Breaking stereotypes

The team has been swamped with calls from women across a range of socio-economic backgrounds, requesting Singh for a chance to collaborate and bring her brand to tier-two and tier-three cities. She is already exploring the possibility of working in Aurangabad and Patna.

With most skilled and established chefs choosing to work with big brands, Singh has built a team of women with little to no work experience, partnering with foundations and non-governmental organisations that find employment for women, and relies heavily on training them.

“I prefer women who may not be educated, but have skills that we can build on,” she said. “Some of the girls we hired didn’t even know how to flip an egg, but we’ve trained them and now they can manage the food service beautifully.”

She added: “Being a woman, I want to be in a place to take risks, break stereotypes and take the chances that I can, and others maybe haven’t been able to. My daughter is nearly eight-years-old, and so many people told me not to take this chance. But I wanted to take a risk and break the stereotypes. There’s no dearth of able women, honestly.”

Singh plans to add three more company-owned trucks between Hyderabad and Chennai, over the next 6-8 months. She is also exploring the franchise model to work with women in smaller cities.

What about the men? According to Singh, plenty have approached her, with advice on changing the woman-centric business-model, something she is adamant she will not do.

“I tell them they can invest,” she said.

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London then and now – As experienced by Indians

While much has changed, the timeless quality of the city endures.

“I found the spirit of the city matching the Bombay spirit. Like Bombay, the city never sleeps and there was no particular time when you couldn’t wander about the town freely and enjoy the local atmosphere”, says CV Manian, a PhD student in Manchester in the ‘80s, who made a trip to London often. London as a city has a timeless quality. The seamless blend of period architecture and steel skyscrapers acts as the metaphor for a city where much has changed, but a lot hasn’t.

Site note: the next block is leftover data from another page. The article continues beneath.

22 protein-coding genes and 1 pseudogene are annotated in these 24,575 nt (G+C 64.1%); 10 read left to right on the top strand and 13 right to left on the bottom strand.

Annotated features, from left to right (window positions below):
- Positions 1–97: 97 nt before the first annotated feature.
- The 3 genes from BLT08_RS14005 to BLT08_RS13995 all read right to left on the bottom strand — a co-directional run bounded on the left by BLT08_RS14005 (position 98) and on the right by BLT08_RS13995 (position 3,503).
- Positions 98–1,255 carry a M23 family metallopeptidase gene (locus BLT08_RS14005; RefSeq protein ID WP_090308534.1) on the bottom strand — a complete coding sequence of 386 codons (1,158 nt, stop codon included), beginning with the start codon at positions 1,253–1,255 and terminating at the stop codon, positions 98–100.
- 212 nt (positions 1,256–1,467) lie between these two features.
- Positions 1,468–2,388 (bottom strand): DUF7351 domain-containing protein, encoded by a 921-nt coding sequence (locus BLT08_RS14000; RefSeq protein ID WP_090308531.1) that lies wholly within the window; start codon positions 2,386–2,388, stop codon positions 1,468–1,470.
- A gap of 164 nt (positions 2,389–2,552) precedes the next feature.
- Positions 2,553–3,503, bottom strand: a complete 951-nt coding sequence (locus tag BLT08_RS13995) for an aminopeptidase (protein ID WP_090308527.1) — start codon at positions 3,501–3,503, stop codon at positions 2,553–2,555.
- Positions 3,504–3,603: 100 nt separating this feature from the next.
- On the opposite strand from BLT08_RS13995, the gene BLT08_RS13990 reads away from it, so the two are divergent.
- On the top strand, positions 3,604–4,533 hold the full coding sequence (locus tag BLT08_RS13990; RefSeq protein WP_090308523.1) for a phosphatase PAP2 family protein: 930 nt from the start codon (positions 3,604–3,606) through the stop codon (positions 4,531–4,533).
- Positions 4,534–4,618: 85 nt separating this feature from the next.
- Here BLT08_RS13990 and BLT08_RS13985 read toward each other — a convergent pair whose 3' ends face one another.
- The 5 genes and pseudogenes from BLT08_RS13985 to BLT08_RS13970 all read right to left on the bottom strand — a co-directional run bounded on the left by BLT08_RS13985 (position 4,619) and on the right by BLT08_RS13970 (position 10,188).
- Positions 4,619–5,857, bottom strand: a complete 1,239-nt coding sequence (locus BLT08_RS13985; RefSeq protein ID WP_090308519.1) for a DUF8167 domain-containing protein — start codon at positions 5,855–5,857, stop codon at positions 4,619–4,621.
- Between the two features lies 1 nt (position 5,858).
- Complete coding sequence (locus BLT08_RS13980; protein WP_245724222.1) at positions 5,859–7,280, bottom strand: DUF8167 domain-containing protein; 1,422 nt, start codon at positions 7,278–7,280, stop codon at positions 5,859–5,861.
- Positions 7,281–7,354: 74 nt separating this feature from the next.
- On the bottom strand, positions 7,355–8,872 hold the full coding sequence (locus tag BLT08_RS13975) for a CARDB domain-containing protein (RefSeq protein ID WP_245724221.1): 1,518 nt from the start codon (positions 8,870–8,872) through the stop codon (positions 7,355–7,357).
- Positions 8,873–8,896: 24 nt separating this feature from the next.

The famed Brit ‘stiff upper lip, for example, finds ample validation from those who visited London decades ago. “The people were minding their business, but never showed indifference to a foreigner. They were private in their own way and kept to themselves.” Manian recollects. Aditya Dash remembers an enduring anecdote from his grandmother’s visit to London. “There is the famous family story where she was held up at Heathrow airport. She was carrying zarda (or something like that) for my grandfather and customs wanted to figure out if it was contraband or not.”

However, the city always housed contrasting cultures. During the ‘Swinging ‘60s’ - seen as a precursor to the hippie movement - Shyla Puri’s family had just migrated to London. Her grandfather still remembers the simmering anti-war, pro-peace sentiment. He himself got involved with the hippie movement in small ways. “He would often talk with the youth about what it means to be happy and how you could achieve peace. He wouldn’t go all out, but he would join in on peace parades and attend public talks. Everything was ‘groovy’ he says,” Shyla shares.

‘Groovy’ quite accurately describes the decade that boosted music, art and fashion in a city which was till then known for its post-World-War austerities. S Mohan, a young trainee in London in the ‘60s, reminisces, “The rage was The Beatles of course, and those were also the days of Harry Belafonte and Ella Fitzgerald.” The likes of The Rolling Stones and Pink Floyd were inspiring a cultural revolution in the city. Shyla’s grandfather even remembers London turning punk in the ‘80s, “People walking around with leather jackets, bright-colored hair, mohawks…It was something he would marvel at but did not join in,” Shyla says.